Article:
Having said that, there is definitely a clear point to this particular chapter of the story, and it gets back on track as soon as the trio enter a diner and Matt realizes that there’s is a commotion nearby. His costume change is a fun twist on an old classic and Daredevil’s first meeting with the Purple Children, then behind the wheel of a police car, is very well-conceived and illustrated.
This issue was an unusually fast read for me, and it’s not due to poor pacing. Quite the contrary. The last half of the issue has a frantic feel to it that makes it a real page-turner. Chris Samnnee’s line art, beautifully layered with Matt Wilson’s colors paint a perfect picture of chaos. The pages are dripping with adrenalin and confusion, much of it Daredevil’s as he’s trying to make sense of the situation. He knows that Purple Man is active in San Francisco, and gradually realizes that the strange children he’s encountered are connected to him, but he obviously can’t see their purple skin.
One of the more interesting things about the Purple Children, that sets them apart from their father, is that they make for much more sympathetic villains. The children are themselves victims of their father’s sadistic machinations and they are clearly still feeling and expressing normal human emotions. They’ve come to rely on each other and will fiercely defend their siblings from attack, whether real of perceived. They also appear to be passing in and out of “purple mode,” as evident in the clever lettering of Joe Caramagna. Caramagna has been doing a fantastic job on Daredevil for years now, and it’s always nice to see an issue where his skills are on display to the extent that we see in this issue.
Nowhere is the victim status of these children more evident than in the way their experiences echo those of Matt Murdock. One page is split down the middle to showcase the past struggles of each of the five children and how they compare to past events in Matt’s life. Not only is this page beautiful to look at, with its clever use of contrasting background colors, it is also quite heartbreaking.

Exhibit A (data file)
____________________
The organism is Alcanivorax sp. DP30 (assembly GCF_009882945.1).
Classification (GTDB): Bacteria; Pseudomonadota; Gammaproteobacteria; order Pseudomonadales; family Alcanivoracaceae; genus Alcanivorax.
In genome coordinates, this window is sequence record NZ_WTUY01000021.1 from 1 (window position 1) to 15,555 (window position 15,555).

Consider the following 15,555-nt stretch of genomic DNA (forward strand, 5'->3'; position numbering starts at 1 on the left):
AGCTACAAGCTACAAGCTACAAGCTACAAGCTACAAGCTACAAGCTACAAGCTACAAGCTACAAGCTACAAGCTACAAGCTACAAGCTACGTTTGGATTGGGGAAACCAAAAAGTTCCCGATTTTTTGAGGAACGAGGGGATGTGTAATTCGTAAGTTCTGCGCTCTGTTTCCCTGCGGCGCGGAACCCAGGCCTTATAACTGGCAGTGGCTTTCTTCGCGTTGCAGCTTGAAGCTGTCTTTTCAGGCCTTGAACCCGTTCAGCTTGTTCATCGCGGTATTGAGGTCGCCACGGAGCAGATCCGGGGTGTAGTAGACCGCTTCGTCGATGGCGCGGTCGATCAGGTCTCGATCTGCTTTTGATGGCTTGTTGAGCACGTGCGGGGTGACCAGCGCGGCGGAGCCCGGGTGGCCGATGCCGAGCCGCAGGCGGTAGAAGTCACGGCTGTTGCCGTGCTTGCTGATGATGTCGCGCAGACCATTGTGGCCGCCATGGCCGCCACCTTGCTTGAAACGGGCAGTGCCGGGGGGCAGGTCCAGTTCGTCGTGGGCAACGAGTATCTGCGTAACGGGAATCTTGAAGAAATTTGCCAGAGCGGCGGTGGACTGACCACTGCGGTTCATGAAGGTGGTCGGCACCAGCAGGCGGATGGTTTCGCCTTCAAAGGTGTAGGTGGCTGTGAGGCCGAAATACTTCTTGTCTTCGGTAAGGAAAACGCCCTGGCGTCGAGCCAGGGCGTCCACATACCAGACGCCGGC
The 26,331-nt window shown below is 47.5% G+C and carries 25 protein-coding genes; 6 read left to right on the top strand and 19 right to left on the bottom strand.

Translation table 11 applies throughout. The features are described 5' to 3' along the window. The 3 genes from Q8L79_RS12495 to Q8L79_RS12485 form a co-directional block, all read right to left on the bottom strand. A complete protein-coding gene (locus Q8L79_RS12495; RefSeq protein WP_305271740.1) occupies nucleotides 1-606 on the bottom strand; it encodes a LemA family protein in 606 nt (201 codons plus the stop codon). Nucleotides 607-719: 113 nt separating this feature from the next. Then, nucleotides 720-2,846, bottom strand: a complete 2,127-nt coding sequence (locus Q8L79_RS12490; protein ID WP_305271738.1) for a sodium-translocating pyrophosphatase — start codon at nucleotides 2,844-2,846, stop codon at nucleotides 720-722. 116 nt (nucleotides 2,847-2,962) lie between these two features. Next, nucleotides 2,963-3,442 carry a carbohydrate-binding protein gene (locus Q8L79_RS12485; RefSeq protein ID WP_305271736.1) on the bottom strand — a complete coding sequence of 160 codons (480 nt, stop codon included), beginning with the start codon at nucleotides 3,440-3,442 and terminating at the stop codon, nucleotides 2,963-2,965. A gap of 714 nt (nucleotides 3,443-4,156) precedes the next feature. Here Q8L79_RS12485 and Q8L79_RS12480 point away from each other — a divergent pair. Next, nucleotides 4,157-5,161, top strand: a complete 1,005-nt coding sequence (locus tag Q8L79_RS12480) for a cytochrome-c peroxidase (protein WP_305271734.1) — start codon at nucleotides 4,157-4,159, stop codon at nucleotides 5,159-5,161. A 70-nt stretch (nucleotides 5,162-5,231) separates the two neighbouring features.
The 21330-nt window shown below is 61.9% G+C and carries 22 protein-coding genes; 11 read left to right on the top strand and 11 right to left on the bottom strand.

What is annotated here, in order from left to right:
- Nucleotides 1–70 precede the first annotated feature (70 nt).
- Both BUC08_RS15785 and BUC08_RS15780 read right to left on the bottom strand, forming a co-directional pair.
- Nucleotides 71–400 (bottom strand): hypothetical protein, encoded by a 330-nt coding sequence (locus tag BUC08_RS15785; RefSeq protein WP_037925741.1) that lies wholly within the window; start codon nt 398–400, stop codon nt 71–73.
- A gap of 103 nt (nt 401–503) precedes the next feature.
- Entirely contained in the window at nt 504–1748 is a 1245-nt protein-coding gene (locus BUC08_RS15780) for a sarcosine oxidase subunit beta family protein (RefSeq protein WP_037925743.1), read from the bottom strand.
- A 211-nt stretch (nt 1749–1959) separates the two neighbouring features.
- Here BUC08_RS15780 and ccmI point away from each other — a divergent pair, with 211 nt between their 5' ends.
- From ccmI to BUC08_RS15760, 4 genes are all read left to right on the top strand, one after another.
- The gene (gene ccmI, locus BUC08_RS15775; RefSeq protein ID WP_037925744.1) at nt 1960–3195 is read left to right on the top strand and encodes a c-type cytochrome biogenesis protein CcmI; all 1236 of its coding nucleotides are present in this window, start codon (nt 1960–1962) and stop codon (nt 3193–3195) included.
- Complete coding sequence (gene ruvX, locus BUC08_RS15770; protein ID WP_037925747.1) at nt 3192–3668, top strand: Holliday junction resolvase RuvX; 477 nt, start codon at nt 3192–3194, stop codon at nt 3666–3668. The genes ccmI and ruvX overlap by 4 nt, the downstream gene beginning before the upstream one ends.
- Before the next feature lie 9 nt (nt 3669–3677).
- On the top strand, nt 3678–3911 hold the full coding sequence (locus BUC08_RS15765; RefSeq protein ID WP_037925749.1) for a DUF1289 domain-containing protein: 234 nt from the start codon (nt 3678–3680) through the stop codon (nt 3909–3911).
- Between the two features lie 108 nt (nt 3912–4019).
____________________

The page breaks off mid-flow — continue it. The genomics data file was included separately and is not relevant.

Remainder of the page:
At this point in the story, it’s been established that the children do more than command people, they “leak” emotions and are able to project those emotions at others around them. With Matt’s past battles, they are able to tap into his greatest weaknesses. It is like they are playing him like an instrument, each of them striking one string and causing it to vibrate at its resonance frequency and collapsing the delicate wall Matt has built around himself for protection. And when it falls, it falls quickly and completely. And then, more trouble shows us. If you’ve read this issue, you’ll know what I mean. 😉
This story arc will reach its conclusion in the next issue, but with Daredevil #9, the creative team set things in motion that promise to have ramifications beyond the scope of this particular story. It has been suggested since Mark Waid’s first issue on the title, over three years ago, that Matt is actively trying to bury things. Away from the children, Matt’s complete despair might lift, but the fact that he’s been forced to confront these emotions, all at once, is sure to leave its mark. I’m very much looking forward to what next issue has in store.